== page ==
CHARLESTON, W.Va. — The federal prison where ex-Mingo County judge Michael Thornsbury could spend the next several years has intramural soccer, arts and crafts, Bocce ball and a sunbathing porch.
The minimum security Florida camp does not have fences.
“There’s no fence,” said Laura Shank, spokeswoman for Federal Prison Camp Pensacola.
Thornsbury reported to the facility Tuesday. He faces 50 months in prison after pleading guilty to depriving a man of his choice of attorney.
There are about 750 inmates at the prison camp, according to the facility’s website.
“Minimum security institutions, also known as Federal Prison Camps (FPCs), have dormitory housing, a relatively low staff-to-inmate ratio, and limited or no perimeter fencing,” states the Federal Bureau of Prisons’ website.
“These institutions are work- and program-oriented.”
Shank said orientation for new inmates takes about 30 days, at which point Thornsbury could be assigned a job.
“We’ll take that time to assess him and see where he fits in best,” Shank said.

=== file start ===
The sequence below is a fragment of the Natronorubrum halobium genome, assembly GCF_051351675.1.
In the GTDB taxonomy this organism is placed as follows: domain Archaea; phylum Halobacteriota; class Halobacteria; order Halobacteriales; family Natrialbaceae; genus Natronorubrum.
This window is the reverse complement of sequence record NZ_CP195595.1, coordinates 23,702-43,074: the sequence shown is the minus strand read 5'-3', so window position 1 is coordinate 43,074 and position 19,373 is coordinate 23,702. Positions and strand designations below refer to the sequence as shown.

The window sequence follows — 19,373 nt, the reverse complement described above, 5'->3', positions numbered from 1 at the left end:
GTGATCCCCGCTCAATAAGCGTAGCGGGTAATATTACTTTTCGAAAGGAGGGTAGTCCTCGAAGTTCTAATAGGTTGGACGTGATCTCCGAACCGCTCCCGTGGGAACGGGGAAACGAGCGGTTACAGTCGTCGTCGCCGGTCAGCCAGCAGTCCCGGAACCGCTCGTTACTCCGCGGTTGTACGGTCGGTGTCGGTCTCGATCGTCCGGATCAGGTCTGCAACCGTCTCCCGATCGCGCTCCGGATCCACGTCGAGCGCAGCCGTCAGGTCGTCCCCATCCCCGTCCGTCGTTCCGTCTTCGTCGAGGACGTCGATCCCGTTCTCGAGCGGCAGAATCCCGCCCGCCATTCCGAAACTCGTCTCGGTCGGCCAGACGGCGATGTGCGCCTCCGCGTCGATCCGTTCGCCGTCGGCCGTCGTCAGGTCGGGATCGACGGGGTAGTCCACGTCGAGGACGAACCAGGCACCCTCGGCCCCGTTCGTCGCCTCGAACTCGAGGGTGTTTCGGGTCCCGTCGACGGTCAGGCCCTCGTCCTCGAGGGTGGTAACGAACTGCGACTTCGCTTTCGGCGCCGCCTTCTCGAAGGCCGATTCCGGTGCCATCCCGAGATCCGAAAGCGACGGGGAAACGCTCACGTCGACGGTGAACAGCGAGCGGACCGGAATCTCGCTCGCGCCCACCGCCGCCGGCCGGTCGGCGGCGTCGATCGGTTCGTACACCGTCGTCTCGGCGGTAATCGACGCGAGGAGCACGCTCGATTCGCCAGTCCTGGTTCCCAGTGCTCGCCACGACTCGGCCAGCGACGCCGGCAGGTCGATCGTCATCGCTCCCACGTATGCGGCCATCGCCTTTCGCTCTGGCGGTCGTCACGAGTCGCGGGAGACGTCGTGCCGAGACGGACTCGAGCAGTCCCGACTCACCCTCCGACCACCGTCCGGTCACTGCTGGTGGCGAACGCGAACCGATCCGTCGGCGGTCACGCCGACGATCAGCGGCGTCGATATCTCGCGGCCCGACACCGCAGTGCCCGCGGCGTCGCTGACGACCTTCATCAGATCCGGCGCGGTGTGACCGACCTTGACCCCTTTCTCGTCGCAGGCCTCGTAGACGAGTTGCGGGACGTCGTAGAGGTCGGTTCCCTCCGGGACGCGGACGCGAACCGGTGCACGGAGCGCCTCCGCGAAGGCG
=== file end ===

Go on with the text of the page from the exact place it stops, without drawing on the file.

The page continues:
A 58-page inmate orientation handbook outlines some of the expectations of prisoners and accommodations at the site, located near but not on a Navy base.
Inmates can have visitors on Fridays and weekends, wear shorts in certain circumstances, receive medical care (after a $2 co-pay) and participate in numerous activities. Pink salmon is available for $2.85 and racquet balls cost $5.85, according to the order sheet for the camp commissary.
While some activities are required — inmates are typically assigned a job that pays between 10 cents and 40 cents and hour — they can also choose to play sports, watch movies or enjoy other forms of recreation…